modifications to the Territory while the issue remained unsettled.  Furthermore, that Power had conducted military exercises from the Territory of the Malvinas islands, which ran contrary to full implementation of the maritime safety standard of the International Maritime Organization (IMO). All of those actions violated international law and the mandate of the international community.  Argentina was confronted by British activities, which did not just affect that region, but beyond, and the international community must put an end to the preying on natural resources by colonial powers.  He expressed Argentina’s permanent  willingness to resume sovereignty negotiations, and said the United Kingdom must comply in order to resolve the dispute.  The international community’s duty was to put an end to those “crimes”, and Argentina would extend its best efforts towards eradicating them for good.”

Same old rubbish so far then.

The British response was also the same as previous years.

” Speaking in exercise of the right of reply, the representative of the UK said her country had no doubt regarding the sovereignty of the Falkland Islands.  There could be no negotiations on that sovereignty if the population of the Islands did not so wish.  The democratically elected representatives of that population had made clear to the Special Committee their wishes and their claim to the right to self-determination. They confirmed that they were the only residents of the islands, which had never had an indigenous population, and affirmed their rights to exploit the resources of their islands
for their own benefit.  Routine military exercises were held as part of efforts to ensure the security of the population of the island “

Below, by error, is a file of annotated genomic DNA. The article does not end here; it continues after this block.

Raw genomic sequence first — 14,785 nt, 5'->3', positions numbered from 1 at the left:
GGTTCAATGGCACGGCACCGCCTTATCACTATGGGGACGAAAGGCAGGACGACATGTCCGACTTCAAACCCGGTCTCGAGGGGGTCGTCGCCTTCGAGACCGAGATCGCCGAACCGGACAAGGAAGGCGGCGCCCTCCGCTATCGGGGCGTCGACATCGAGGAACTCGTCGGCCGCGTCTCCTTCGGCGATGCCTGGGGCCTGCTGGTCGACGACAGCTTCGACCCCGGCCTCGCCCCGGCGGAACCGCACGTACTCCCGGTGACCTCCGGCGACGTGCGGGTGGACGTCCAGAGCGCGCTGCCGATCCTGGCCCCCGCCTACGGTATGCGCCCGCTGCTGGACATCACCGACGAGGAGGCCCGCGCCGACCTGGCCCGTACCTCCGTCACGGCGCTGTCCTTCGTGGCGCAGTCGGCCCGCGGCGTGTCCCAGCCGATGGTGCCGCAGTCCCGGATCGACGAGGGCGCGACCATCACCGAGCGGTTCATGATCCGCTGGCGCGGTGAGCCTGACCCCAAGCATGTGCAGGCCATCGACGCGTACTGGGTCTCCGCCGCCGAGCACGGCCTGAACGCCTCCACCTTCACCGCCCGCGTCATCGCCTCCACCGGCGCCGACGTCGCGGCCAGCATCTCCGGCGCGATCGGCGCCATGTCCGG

Argentina then added to the myths that it spins with a reply to the UK’s Right to Reply.

” .. the representative of Argentina said that the Malvinas islands, along with South Georgia and South Sandwich islands and surrounding maritime areas, was an integral part of Argentina’s territory and was illegally occupied by the United Kingdom, as acknowledged by different international organizations.  The illegal occupation by the United Kingdom had led the General Assembly to adopt different resolutions recognizing the existence of the sovereignty dispute over the Malvinas islands.  Those resolutions urged the parties to restart negotiations in order to find a speedy, peaceful and lasting solution to the dispute. The Organization of American States in June had made a new pronouncement in similar terms. He said it was regrettable that the British Government twisted historic events to cover up its own act of invasion. The United Kingdom should honour the commitment to find a fair and definitive solution to the dispute, in order to accept responsibility.  The principle of self-determination of peoples was the only element for the basis of the United Kingdom’s claims, which was totally inapplicable to this particular dispute.  He regretted that the United Kingdom continued to be irresponsible and to act based on the illicit appropriation of Argentinean assets in violation of international law and in contravention of international agreements. He